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Curriculum for Gifted and Talented
posted by Karen Quinn, The Testing Mom - March 8th, 2017
What is the Curriculum for Gifted and Talented Programs
We recently hosted a live event in New York City and I opened up the room for questions. The parents asked some great questions both about gifted and talented programs and whether it’s really worth it to go into a gifted and talented program. They asked questions about testing and how to prepare their child, and they asked questions about just improving their kids’ skills. But four questions, in particular, stuck out to me to share with you, because many wonder about the curriculum for gifted and talented testing.
Here was one parent’s question:
“How is a curriculum different in a GNT (gifted and talented) school than in a regular public school?”
Usually, the difference is in the GNT classroom. They may cover the same topics, but they will go much deeper, perhaps, and get into things that are much more complex in the curriculum versus what happens in the general ed classroom–or potentially, depending on the program, maybe it’s a broader curriculum, maybe it covers more ground.
Usually, there are differences, and what you have to do is just go to the school that your child is in and talk to them about how their curriculum differs from the general ed curriculum in your school district.
Another question we got is this:
“How does a gifted and talented program compare to a private school?”
I would say that they’re very, very different. With a private school, the class size is going to be smaller. That’s almost for sure.
Kids generally test into private schools, so generally, you have bright kids in a private school. But yes, I would still say that the level of education in a gifted and talented program, in a good one, it’s probably equal to or better than most private schools–just because, again, the dynamics of having all of these bright kids together in one classroom.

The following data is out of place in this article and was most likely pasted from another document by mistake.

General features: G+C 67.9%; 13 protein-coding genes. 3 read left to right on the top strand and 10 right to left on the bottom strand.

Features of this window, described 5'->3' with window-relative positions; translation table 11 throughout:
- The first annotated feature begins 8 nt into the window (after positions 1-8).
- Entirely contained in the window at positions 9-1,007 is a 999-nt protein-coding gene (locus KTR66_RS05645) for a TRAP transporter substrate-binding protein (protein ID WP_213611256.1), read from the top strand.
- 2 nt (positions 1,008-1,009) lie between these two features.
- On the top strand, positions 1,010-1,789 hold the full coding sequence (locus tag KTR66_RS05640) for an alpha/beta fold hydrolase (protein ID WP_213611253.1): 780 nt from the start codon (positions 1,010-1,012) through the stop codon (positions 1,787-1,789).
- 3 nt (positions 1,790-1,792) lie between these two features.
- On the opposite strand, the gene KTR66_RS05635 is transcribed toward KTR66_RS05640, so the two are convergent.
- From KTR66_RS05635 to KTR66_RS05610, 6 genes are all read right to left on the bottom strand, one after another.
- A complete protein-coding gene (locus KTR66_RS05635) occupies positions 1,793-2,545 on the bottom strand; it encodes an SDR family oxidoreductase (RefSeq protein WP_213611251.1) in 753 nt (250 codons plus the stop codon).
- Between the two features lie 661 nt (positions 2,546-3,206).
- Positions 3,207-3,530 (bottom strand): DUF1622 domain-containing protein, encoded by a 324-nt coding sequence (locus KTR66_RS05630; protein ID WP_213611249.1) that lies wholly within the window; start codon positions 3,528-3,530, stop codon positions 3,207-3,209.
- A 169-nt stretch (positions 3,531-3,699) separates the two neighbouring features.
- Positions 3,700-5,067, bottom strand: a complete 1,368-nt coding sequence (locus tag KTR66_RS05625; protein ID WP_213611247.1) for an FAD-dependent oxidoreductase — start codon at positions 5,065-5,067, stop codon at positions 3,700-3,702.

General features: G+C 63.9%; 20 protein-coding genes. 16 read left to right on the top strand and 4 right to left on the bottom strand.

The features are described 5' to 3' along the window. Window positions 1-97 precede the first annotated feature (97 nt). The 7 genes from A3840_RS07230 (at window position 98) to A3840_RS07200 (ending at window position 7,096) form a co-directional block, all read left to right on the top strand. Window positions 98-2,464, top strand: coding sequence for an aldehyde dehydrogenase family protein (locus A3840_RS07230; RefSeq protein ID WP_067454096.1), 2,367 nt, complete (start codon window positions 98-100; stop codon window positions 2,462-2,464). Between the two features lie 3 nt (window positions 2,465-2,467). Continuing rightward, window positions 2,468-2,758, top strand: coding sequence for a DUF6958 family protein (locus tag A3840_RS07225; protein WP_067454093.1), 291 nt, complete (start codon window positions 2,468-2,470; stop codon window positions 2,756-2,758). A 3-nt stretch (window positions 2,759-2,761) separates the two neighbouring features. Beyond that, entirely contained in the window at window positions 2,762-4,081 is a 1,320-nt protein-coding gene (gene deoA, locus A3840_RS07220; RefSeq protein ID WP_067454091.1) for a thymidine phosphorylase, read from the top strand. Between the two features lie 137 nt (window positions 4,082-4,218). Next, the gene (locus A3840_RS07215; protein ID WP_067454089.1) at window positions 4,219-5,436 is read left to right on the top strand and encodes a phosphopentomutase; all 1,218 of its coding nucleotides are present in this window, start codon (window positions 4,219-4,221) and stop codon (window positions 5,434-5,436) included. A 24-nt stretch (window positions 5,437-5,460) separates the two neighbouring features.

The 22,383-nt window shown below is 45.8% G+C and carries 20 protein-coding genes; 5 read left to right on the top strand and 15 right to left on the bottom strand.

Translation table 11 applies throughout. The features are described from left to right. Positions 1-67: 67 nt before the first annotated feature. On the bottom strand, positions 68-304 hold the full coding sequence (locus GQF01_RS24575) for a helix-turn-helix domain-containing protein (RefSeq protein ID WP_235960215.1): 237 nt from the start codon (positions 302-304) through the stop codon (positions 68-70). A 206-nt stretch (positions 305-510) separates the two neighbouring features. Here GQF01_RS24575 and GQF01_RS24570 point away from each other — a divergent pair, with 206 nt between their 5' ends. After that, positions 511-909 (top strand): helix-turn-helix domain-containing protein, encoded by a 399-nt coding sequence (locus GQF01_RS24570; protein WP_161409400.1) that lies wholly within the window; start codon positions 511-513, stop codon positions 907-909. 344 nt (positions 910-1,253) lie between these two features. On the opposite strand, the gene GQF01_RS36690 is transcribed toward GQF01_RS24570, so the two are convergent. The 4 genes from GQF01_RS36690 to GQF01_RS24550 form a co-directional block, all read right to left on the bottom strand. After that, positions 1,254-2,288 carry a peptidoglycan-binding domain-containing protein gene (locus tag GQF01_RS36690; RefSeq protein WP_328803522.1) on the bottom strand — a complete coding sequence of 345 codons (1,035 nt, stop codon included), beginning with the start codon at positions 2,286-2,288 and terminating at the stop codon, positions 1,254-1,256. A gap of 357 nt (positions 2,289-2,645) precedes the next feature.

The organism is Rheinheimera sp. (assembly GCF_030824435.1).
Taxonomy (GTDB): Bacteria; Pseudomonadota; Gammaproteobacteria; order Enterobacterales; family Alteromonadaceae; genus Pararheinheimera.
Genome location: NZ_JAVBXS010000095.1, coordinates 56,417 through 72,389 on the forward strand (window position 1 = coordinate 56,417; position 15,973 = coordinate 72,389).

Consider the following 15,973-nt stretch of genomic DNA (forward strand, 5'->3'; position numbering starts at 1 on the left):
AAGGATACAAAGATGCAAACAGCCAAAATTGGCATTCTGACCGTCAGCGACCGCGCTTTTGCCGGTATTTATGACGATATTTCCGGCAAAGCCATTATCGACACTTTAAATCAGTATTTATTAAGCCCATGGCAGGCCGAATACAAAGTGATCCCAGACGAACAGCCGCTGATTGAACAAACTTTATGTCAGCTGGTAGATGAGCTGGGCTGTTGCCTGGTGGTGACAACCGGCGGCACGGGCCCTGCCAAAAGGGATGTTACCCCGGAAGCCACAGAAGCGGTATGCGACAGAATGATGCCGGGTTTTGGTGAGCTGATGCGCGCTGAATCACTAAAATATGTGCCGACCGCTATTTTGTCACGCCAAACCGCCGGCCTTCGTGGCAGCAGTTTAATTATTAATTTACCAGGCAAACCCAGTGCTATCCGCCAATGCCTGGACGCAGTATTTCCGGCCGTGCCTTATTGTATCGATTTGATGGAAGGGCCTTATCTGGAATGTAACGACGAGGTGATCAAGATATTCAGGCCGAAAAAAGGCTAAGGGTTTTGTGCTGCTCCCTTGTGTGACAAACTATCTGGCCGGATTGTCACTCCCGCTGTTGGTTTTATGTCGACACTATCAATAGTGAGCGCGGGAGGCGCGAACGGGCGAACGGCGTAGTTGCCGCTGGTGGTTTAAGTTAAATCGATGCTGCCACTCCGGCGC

This takes us to the next question which was this one:
“Is there a different training for a GNT teacher than for a teacher in a general ed classroom?”
The answer to that is yes. Gifted and talented teachers are trained to work with kids who are above average in terms of their intellectual capacity and abilities, and they want to be with gifted kids. I think you get a very committed teacher in a gifted and talented classroom, and I think you can compare the gifted and talented programs in your city to the private schools. One of the big benefits, I think, of a gifted and talented program is it’s in a public school, and it’s free.
Private schools are usually very, very expensive. It’s always worth giving them a try, if you can get your child into one of the best programs in your school district. If it doesn’t work out, you can always move to a private school. The biggest difference, I think, is going to be the class size. Of course private schools, they might have better facilities than a public school; but it’s interesting, at least in New York City, the gifted and talented programs often get lots of grants.
They certainly get a lot of interesting support that maybe a private school wouldn’t get. Maybe they have a special music program that’s connected to the symphony orchestra of the city. I mean, they get some pretty interesting access through some of the grants that they get.
Another parent asked if with gifted and talented programs, “Is a lot of the extras in those programs parent-funded? Will there be extreme fundraising pressure?” The answer to that is probably there will be.
If you have any questions, in NYC or otherwise, regarding the gifted and talented programs in your area, we have experts on hand to help you. Simply email us at firstname.lastname@example.org. Our staff will help walk you through the process and answer your tough questions.